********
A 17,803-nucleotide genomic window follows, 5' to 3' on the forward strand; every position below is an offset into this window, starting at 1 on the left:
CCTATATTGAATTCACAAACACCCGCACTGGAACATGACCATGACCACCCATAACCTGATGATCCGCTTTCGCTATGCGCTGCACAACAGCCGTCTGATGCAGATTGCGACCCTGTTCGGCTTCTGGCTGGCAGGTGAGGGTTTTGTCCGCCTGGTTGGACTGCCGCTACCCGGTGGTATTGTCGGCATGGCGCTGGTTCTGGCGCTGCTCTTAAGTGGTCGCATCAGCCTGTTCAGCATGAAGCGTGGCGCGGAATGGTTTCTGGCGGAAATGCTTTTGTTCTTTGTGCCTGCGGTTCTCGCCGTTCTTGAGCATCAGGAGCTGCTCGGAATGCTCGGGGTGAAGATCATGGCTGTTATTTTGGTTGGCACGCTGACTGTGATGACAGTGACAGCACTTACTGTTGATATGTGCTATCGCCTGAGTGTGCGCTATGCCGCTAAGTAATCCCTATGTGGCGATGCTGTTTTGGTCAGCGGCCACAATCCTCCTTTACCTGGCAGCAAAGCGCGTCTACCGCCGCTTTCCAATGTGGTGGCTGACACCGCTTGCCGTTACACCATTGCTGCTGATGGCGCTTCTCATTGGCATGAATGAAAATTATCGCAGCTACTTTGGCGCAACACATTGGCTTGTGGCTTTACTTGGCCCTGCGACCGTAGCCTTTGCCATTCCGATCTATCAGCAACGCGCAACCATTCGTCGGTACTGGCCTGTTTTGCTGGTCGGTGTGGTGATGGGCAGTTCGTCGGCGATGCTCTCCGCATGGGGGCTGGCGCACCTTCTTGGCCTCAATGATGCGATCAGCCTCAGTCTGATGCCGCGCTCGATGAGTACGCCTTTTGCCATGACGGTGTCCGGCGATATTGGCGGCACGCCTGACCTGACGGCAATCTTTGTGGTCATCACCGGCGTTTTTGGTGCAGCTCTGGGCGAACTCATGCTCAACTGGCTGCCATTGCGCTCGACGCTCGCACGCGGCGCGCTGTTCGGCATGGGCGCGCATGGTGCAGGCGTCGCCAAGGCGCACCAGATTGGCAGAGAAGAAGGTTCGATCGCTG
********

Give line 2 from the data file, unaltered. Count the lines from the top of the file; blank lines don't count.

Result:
CCTATATTGAATTCACAAACACCCGCACTGGAACATGACCATGACCACCCATAACCTGATGATCCGCTTTCGCTATGCGCTGCACAACAGCCGTCTGATGCAGATTGCGACCCTGTTCGGCTTCTGGCTGGCAGGTGAGGGTTTTGTCCGCCTGGTTGGACTGCCGCTACCCGGTGGTATTGTCGGCATGGCGCTGGTTCTGGCGCTGCTCTTAAGTGGTCGCATCAGCCTGTTCAGCATGAAGCGTGGCGCGGAATGGTTTCTGGCGGAAATGCTTTTGTTCTTTGTGCCTGCGGTTCTCGCCGTTCTTGAGCATCAGGAGCTGCTCGGAATGCTCGGGGTGAAGATCATGGCTGTTATTTTGGTTGGCACGCTGACTGTGATGACAGTGACAGCACTTACTGTTGATATGTGCTATCGCCTGAGTGTGCGCTATGCCGCTAAGTAATCCCTATGTGGCGATGCTGTTTTGGTCAGCGGCCACAATCCTCCTTTACCTGGCAGCAAAGCGCGTCTACCGCCGCTTTCCAATGTGGTGGCTGACACCGCTTGCCGTTACACCATTGCTGCTGATGGCGCTTCTCATTGGCATGAATGAAAATTATCGCAGCTACTTTGGCGCAACACATTGGCTTGTGGCTTTACTTGGCCCTGCGACCGTAGCCTTTGCCATTCCGATCTATCAGCAACGCGCAACCATTCGTCGGTACTGGCCTGTTTTGCTGGTCGGTGTGGTGATGGGCAGTTCGTCGGCGATGCTCTCCGCATGGGGGCTGGCGCACCTTCTTGGCCTCAATGATGCGATCAGCCTCAGTCTGATGCCGCGCTCGATGAGTACGCCTTTTGCCATGACGGTGTCCGGCGATATTGGCGGCACGCCTGACCTGACGGCAATCTTTGTGGTCATCACCGGCGTTTTTGGTGCAGCTCTGGGCGAACTCATGCTCAACTGGCTGCCATTGCGCTCGACGCTCGCACGCGGCGCGCTGTTCGGCATGGGCGCGCATGGTGCAGGCGTCGCCAAGGCGCACCAGATTGGCAGAGAAGAAGGTTCGATCGCTG